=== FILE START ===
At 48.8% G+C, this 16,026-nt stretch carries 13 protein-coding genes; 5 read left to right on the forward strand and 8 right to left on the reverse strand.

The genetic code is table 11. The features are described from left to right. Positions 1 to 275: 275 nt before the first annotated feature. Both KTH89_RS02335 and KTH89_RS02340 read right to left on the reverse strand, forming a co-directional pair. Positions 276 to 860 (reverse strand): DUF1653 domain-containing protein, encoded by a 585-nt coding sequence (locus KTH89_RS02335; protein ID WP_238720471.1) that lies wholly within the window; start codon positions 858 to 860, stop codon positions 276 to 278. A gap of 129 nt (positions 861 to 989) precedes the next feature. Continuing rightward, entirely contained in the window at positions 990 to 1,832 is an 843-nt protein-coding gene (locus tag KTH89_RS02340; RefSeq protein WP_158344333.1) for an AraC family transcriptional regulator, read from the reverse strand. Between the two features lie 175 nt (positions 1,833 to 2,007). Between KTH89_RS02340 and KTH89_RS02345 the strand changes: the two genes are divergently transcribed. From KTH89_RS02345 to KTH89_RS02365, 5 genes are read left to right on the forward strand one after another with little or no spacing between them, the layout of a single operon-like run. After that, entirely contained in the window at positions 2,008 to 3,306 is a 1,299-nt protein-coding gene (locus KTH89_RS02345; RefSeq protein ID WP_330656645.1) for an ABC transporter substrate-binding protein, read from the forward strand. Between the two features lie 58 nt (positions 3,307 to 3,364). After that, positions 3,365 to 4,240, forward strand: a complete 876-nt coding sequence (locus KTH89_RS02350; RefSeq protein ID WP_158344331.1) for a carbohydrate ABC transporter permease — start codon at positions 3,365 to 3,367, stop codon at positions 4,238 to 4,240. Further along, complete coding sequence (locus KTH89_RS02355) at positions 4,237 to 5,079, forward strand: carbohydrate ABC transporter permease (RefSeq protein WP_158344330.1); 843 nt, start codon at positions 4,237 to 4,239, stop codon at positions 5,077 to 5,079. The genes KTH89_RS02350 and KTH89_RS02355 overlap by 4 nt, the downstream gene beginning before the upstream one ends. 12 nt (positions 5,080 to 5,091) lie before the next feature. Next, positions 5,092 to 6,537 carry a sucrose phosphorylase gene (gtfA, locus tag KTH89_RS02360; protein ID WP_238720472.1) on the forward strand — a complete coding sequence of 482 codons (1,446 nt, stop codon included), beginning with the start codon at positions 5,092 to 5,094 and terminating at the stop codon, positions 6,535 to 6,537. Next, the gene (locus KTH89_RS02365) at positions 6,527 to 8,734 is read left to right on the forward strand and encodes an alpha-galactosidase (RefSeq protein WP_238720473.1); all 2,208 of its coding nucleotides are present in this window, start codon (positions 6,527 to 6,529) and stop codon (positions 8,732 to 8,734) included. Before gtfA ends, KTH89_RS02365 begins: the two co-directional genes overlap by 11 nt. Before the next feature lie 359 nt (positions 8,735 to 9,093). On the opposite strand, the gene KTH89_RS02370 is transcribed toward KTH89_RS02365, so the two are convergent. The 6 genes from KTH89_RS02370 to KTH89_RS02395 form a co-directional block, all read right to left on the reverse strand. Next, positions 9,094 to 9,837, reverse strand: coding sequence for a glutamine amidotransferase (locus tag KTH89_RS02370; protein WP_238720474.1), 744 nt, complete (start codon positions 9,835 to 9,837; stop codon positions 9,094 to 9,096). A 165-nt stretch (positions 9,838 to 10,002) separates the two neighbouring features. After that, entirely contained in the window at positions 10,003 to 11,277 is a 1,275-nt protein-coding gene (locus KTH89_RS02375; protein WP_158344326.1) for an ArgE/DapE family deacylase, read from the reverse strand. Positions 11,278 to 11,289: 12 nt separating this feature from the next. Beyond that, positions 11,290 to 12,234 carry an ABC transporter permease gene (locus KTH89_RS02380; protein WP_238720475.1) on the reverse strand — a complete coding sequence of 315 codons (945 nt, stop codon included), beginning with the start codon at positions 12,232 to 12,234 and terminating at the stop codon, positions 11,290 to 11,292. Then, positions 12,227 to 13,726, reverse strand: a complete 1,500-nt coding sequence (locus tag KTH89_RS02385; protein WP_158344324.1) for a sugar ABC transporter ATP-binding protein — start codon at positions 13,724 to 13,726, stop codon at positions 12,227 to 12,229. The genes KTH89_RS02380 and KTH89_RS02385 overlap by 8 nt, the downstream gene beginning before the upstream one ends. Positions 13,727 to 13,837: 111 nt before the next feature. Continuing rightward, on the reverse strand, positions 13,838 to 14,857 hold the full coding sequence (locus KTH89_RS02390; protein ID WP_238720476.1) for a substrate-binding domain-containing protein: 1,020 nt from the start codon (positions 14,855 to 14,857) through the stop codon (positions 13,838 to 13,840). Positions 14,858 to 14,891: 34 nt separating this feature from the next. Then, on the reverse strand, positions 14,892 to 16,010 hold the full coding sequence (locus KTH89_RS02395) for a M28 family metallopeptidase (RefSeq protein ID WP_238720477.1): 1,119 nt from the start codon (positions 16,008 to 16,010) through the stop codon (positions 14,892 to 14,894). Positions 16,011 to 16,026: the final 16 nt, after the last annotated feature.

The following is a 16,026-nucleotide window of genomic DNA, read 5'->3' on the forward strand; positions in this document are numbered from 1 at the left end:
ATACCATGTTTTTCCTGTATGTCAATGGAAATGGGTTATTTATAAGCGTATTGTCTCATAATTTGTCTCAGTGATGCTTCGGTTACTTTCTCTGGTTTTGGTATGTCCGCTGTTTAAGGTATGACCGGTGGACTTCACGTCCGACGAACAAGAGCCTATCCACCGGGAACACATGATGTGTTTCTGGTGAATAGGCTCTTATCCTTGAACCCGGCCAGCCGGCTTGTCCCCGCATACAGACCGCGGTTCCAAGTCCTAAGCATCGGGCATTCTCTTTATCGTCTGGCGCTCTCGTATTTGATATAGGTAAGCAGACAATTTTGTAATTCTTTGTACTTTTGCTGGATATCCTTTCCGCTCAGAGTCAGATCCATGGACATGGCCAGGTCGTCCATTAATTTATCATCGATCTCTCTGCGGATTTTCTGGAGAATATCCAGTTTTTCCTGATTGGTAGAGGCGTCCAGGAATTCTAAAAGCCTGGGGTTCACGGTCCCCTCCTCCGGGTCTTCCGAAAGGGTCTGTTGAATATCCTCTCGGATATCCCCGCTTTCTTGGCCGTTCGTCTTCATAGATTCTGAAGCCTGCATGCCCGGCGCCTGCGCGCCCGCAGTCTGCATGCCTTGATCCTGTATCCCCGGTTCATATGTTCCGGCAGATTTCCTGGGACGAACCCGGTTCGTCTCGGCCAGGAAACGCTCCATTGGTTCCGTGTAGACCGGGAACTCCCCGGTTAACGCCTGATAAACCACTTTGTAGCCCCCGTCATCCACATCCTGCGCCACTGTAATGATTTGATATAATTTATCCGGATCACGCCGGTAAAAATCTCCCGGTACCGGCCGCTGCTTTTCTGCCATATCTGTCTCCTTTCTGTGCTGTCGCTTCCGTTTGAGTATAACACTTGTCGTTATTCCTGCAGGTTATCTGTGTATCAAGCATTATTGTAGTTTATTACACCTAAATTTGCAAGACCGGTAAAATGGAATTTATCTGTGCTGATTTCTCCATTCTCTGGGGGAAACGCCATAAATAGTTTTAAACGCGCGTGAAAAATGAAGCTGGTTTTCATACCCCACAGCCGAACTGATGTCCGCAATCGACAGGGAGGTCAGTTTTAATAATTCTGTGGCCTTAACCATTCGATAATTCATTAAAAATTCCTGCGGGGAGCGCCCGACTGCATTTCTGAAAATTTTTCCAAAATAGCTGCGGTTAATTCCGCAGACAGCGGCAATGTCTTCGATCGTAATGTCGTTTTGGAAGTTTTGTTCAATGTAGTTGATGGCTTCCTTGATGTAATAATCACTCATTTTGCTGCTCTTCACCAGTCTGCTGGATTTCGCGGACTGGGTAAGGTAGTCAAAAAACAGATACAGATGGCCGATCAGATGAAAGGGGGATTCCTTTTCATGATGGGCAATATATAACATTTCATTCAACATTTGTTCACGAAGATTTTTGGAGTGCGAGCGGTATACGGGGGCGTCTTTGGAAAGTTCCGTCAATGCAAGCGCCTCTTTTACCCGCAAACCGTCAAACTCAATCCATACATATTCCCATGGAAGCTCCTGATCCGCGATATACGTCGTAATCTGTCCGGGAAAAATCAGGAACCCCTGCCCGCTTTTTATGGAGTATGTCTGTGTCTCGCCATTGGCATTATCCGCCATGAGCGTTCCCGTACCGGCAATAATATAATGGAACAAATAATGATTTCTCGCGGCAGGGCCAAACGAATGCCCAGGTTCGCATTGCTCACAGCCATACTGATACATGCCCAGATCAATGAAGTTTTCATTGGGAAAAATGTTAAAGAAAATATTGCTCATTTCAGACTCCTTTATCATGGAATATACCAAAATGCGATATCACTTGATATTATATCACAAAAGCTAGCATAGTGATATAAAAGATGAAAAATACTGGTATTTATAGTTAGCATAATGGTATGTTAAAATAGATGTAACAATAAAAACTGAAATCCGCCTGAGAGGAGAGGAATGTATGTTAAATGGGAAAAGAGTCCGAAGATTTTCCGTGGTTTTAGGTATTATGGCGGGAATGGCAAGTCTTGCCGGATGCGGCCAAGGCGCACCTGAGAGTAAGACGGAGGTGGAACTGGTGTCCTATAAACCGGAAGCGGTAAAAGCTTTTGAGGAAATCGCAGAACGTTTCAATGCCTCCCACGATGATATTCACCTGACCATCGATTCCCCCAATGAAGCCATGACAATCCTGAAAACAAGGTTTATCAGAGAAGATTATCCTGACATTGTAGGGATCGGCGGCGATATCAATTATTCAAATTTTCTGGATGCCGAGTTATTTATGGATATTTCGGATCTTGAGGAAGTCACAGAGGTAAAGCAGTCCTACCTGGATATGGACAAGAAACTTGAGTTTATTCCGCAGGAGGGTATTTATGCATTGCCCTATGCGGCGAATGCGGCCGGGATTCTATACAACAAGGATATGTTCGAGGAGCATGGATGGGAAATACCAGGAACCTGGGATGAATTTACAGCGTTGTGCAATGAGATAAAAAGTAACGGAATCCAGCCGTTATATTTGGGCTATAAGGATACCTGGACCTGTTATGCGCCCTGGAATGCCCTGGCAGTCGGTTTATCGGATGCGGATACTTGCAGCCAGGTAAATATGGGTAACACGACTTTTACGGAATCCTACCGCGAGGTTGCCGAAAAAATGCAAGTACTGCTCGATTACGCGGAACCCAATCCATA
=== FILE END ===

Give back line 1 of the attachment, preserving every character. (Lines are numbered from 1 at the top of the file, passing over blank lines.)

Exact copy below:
At 48.8% G+C, this 16,026-nt stretch carries 13 protein-coding genes; 5 read left to right on the forward strand and 8 right to left on the reverse strand.